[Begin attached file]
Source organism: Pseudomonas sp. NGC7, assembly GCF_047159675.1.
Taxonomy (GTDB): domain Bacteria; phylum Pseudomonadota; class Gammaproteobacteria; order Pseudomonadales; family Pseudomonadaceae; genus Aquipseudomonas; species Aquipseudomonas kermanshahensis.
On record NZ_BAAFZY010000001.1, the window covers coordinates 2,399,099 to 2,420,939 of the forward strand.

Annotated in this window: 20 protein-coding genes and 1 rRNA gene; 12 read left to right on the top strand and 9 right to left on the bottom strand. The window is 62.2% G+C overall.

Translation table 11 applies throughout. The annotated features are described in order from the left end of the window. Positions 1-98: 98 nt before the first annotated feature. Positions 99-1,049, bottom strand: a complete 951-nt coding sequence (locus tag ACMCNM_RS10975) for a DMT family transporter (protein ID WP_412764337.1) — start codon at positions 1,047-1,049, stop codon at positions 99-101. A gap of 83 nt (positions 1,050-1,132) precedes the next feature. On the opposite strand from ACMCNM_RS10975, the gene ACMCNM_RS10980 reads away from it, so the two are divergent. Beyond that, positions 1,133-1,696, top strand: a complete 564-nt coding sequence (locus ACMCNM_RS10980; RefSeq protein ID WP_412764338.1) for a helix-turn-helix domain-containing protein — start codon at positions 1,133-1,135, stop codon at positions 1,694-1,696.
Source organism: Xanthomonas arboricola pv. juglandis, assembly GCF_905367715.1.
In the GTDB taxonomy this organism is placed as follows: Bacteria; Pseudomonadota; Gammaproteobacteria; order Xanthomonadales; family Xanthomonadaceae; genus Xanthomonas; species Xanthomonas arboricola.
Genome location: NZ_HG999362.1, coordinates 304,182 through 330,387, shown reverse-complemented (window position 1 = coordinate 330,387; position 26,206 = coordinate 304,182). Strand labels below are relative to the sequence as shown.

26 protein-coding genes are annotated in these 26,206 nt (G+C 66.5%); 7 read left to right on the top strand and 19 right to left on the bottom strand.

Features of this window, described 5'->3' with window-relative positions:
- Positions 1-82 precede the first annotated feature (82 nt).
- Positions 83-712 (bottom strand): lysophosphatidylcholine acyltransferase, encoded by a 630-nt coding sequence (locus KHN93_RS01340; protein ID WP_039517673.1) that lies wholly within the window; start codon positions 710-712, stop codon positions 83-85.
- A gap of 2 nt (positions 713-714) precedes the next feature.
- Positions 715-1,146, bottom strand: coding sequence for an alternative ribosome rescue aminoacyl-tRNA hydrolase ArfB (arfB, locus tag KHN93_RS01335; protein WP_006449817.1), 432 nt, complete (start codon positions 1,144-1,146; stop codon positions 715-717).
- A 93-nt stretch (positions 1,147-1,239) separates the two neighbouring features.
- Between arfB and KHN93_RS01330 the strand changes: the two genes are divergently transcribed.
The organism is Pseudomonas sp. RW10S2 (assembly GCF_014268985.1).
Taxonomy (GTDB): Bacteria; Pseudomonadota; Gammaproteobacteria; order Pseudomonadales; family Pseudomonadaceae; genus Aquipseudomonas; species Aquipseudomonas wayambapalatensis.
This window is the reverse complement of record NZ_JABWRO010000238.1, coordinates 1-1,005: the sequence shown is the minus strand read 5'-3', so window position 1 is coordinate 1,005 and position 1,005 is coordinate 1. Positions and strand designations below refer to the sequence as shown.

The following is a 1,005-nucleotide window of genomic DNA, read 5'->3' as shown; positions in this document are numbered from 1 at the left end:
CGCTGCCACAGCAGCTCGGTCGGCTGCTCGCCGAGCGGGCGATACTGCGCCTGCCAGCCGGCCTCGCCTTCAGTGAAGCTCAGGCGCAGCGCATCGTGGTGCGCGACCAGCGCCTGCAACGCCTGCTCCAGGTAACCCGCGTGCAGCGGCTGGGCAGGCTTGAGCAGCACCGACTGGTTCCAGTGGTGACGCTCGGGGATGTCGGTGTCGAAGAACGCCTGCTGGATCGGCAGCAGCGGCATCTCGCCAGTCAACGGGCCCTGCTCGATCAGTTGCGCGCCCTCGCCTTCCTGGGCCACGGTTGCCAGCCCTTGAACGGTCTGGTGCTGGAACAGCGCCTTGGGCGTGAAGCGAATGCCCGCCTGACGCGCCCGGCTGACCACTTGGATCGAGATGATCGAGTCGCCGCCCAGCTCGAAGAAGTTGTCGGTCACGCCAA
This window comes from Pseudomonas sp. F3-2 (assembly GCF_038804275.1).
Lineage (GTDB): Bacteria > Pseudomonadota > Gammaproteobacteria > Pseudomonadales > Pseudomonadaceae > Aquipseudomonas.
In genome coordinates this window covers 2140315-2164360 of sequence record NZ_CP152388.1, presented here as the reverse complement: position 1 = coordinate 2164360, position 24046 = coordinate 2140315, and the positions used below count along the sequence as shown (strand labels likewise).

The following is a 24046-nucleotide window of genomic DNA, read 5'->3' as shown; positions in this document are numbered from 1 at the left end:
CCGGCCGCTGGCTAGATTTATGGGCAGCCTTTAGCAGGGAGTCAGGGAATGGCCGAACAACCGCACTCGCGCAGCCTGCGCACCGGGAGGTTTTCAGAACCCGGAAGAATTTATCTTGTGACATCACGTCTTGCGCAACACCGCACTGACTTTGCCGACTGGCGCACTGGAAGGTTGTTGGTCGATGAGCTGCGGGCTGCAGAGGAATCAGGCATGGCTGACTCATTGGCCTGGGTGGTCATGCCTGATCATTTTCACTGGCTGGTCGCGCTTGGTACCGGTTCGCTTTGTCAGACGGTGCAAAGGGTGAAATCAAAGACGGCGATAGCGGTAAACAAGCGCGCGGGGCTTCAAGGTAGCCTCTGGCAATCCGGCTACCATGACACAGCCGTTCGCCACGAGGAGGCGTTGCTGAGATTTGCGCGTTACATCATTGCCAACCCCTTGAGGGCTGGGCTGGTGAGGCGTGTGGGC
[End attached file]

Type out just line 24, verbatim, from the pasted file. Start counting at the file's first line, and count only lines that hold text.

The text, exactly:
In genome coordinates this window covers 2140315-2164360 of sequence record NZ_CP152388.1, presented here as the reverse complement: position 1 = coordinate 2164360, position 24046 = coordinate 2140315, and the positions used below count along the sequence as shown (strand labels likewise).